Introduction to the Moment of Inertia Challenge
We are going to assume that you have studied the concepts of moment of inertia and physical pendulums in your physics class. With that in mind, we present a "Moment of Inertia Challenge" for you in this lab. As you know, moment of inertia depends not only on the mass of an object, but also on how the mass is distributed, as well as the specific axis upon which it rotates. It is of particular interest to compare the moments of inertia of two objects with the same mass but having the mass distributed differently. You will be constructing physical pendulums like those shown in Figure 1.
You will be provided with the card stock white disks that have a pattern printed on them and 16 wood blocks of nearly the same mass each. These physical pendulums are hanging from an axis near the top edge of the disks. In the image on the left, the 16 blocks have been taped (using double-stick tape) to the blue squares--8 squares on the front and 8 squares on the back. In the image on the right, the 16 blocks have been taped to the red squares--again with 8 squares on the front and 8 squares on the back. The result is two physical pendulums with the same mass, but with the mass distributed closer to the center of mass in one of the pendulums. A tiny magnet has been taped to the bottom of each pendulum. PocketLab's magnetic field magnitude is recorded as the pendulum swings back and forth. This recording allows you to accurately calculate the period of the pendulum.
Figure 2 shows the detail printed on the white disk. The wood blocks are distributed evenly around the circles (45 degrees apart). A hole is punched in the disk very close to the top edge for the axis of rotation. A tiny magnet is taped to the bottom edge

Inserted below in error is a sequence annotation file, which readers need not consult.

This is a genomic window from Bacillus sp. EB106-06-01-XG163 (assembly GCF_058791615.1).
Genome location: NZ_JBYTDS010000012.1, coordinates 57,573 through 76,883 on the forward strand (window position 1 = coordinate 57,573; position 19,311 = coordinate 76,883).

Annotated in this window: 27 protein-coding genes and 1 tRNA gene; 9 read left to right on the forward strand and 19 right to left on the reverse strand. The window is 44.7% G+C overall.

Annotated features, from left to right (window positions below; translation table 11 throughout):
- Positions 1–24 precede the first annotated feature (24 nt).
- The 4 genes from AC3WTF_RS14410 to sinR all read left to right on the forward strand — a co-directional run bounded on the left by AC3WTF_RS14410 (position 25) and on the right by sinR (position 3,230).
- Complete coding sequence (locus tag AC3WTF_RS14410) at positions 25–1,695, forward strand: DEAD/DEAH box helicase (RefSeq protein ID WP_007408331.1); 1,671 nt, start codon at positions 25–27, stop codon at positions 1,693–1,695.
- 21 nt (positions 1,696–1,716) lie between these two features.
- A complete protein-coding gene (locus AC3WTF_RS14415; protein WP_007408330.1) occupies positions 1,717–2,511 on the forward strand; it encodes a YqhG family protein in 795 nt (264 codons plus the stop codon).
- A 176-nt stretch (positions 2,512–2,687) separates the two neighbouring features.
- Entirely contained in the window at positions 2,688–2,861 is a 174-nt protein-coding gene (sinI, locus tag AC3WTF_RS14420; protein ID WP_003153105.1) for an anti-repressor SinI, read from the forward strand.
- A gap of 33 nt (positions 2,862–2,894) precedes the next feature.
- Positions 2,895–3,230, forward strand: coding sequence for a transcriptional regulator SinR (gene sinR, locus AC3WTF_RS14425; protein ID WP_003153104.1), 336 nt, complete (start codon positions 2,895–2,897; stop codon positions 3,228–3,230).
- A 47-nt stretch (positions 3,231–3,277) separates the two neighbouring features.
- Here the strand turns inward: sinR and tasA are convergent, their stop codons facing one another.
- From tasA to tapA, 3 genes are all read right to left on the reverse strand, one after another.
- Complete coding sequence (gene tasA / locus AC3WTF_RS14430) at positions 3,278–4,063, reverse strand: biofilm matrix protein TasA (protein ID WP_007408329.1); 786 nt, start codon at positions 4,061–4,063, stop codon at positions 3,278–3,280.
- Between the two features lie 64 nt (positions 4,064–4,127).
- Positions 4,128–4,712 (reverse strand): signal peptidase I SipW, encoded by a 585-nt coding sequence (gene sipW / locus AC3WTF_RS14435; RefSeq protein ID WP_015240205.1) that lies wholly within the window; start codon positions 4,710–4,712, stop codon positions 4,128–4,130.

The short combined data/video below from the PocketLab app shows what you can expect to see when performing the experiment.
The moment of inertia challenge is as follows:
- Use PocketLab to collect and then analyze data allowing you to determine the period T for each of the two physical pendulums. From the period and other measurable parameters, calculate what we will refer to as the "experimental value" for the moment of inertia in kg-m*m of each physical pendulum about the axis near the edge of the disk.
- Derive an equation for the theoretical value for the moment of inertia about the center of mass. Be sure to state any assumptions you are making. Then, using this equation, determine the theoretical value in kg-m*m.
- Derive an equation for the theoretical value for the moment of inertia about the axis that is very close to the top of the physical pendulums. Then, using this equation, determine the theoretical value in kg-m*m.
- Determine the percent difference between the experimental and theoretical moments of inertia about the pivot axis. Comparisons should be expressed as the percent difference between your experimental and theoretical moment of inertia about the axes near the edges, based upon a fraction of the theoretical moment of inertia. The percent difference would be negative in the event that your experimental result is less than the theoretical, and positive if the experimental result if greater than the theoretical.